Pastel portrait of a young Polish Jewish boy
- Artwork Title
- Portrait of Kazik
- Object Type
Portrait drawing, Polish (lcsh)
- Credit Line
- United States Holocaust Memorial Museum Collection, Gift of Uri Orlev
Colored pastel portrait of Kazimierz Orlowski at age 4 saved by his brother, Jurek. The portrait was created by Wilhelm Wachtel in 1937 in Warsaw. This may be a reproduction of the original. When Germany invaded Poland on September 1, 1939, the boy's father, Maximillian, an officer in the Polish Army, was captured and held as a POW by the Soviets. In October 1940, Kazimierz, then 7, his brother, Jurek, 9, and their mother, Zofia, were forced into the Warsaw ghetto. In January 1943, Zofia was shot with the other patients in the hospital during an Aktion by German soldiers. Their Aunt Stefa obtained false papers and smuggled the boys into hiding. Neighbors snitched and Stefa moved the boys to a village. In June, Stefa got the brothers listed on a registry of Jews going to Palestine, as part of the Hotel Polski incident. In July, the boys, Stefa, and her friend were transported to Bergen-Belsen transit camp, supposedly to await transfer to Palestine. Conditions were good at first, but soon deteriorated as the camp was reclassified as a concentration camp. In April 1945, as Allied forces approached, the Orlowskis and the remaining Jews from the convoy they arrived with, were put on a train heading east. The train was abandoned by the German guards near Fallerslaben, Germany, where they were discovered by the 9th US Army on April 13. Stefa placed the boys in a children's home in Belgium, then left for South Africa. Jurek and Kazik were sent by the agency to Palestine on a children’s transport and after a brief stay in a transit camp were placed in Kibbutz Ginegar.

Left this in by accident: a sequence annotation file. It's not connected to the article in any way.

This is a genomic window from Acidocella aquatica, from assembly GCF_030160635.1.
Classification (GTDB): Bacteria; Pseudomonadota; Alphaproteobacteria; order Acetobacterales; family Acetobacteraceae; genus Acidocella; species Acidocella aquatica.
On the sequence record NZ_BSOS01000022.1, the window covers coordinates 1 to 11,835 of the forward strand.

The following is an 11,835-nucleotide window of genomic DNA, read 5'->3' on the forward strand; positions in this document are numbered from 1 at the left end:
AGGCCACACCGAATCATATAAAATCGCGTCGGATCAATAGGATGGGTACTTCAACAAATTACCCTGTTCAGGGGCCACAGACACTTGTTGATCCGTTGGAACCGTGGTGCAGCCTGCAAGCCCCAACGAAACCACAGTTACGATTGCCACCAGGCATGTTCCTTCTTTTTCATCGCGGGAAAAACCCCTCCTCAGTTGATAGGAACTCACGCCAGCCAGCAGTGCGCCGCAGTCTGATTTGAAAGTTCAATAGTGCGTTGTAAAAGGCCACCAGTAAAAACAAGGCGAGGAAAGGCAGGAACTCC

Record last modified: 2021-02-10 09:17:43
This page: https://collections.ushmm.org/search/catalog/irn522428
Also in This Collection
The collection consists of two photographs of Uri Orlev (born Jurek Henryk Orlowski) depicting him pre-war in Poland and post-war in Palestine.